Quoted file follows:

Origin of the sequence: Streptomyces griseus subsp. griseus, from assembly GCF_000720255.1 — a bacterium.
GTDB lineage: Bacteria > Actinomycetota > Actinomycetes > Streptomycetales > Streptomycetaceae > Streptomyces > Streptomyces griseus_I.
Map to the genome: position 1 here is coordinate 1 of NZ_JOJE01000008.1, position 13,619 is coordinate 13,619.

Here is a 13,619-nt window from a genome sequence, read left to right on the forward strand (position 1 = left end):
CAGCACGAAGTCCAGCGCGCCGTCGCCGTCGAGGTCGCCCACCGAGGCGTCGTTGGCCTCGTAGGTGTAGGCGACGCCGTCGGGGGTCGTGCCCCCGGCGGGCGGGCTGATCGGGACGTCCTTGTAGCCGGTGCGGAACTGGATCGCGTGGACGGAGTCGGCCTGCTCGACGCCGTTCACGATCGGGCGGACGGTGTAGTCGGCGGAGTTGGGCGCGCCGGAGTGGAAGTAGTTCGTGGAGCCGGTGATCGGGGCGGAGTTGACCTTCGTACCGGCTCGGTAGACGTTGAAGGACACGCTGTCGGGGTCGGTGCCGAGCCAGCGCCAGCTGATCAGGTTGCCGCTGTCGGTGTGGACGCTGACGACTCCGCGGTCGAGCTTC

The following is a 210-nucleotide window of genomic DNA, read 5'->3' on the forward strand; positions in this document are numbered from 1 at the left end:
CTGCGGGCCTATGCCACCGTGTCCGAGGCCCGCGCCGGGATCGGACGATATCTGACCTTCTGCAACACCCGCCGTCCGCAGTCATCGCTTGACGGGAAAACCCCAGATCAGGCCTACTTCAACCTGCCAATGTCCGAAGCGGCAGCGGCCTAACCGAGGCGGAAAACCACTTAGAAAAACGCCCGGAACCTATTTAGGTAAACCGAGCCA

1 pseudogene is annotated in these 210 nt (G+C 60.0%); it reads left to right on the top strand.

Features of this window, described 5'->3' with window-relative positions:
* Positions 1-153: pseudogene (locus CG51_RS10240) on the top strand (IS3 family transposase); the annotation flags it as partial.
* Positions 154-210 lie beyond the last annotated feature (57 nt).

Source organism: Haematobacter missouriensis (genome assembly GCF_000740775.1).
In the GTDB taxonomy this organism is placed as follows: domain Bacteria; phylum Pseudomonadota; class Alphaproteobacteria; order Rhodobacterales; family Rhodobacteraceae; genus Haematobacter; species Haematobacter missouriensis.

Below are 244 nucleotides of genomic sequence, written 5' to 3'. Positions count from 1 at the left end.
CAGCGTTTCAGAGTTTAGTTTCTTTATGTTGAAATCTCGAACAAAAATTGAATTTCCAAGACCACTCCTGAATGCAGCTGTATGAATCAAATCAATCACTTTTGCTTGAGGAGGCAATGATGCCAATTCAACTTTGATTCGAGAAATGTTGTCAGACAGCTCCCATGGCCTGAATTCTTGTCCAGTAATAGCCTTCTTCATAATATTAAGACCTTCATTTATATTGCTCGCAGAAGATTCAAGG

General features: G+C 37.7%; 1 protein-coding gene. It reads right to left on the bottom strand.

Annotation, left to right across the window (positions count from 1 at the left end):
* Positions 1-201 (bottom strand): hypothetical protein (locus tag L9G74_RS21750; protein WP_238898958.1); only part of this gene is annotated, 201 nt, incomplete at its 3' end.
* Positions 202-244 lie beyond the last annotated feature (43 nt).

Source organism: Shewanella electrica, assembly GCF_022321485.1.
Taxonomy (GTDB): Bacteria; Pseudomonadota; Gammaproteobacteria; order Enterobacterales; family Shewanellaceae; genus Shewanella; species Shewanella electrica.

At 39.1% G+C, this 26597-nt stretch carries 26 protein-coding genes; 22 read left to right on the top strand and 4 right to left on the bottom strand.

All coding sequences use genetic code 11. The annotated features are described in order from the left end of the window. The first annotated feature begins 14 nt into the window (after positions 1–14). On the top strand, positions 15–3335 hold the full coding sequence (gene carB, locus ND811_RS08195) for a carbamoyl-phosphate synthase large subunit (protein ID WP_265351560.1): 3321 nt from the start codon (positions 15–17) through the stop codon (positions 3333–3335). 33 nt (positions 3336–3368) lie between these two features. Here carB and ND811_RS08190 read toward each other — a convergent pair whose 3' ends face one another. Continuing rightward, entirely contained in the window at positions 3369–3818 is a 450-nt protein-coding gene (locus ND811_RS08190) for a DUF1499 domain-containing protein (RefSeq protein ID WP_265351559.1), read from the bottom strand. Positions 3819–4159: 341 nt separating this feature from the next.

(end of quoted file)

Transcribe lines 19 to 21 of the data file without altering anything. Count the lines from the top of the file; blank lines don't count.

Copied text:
* Positions 202-244 lie beyond the last annotated feature (43 nt).

Source organism: Shewanella electrica, assembly GCF_022321485.1.
Taxonomy (GTDB): Bacteria; Pseudomonadota; Gammaproteobacteria; order Enterobacterales; family Shewanellaceae; genus Shewanella; species Shewanella electrica.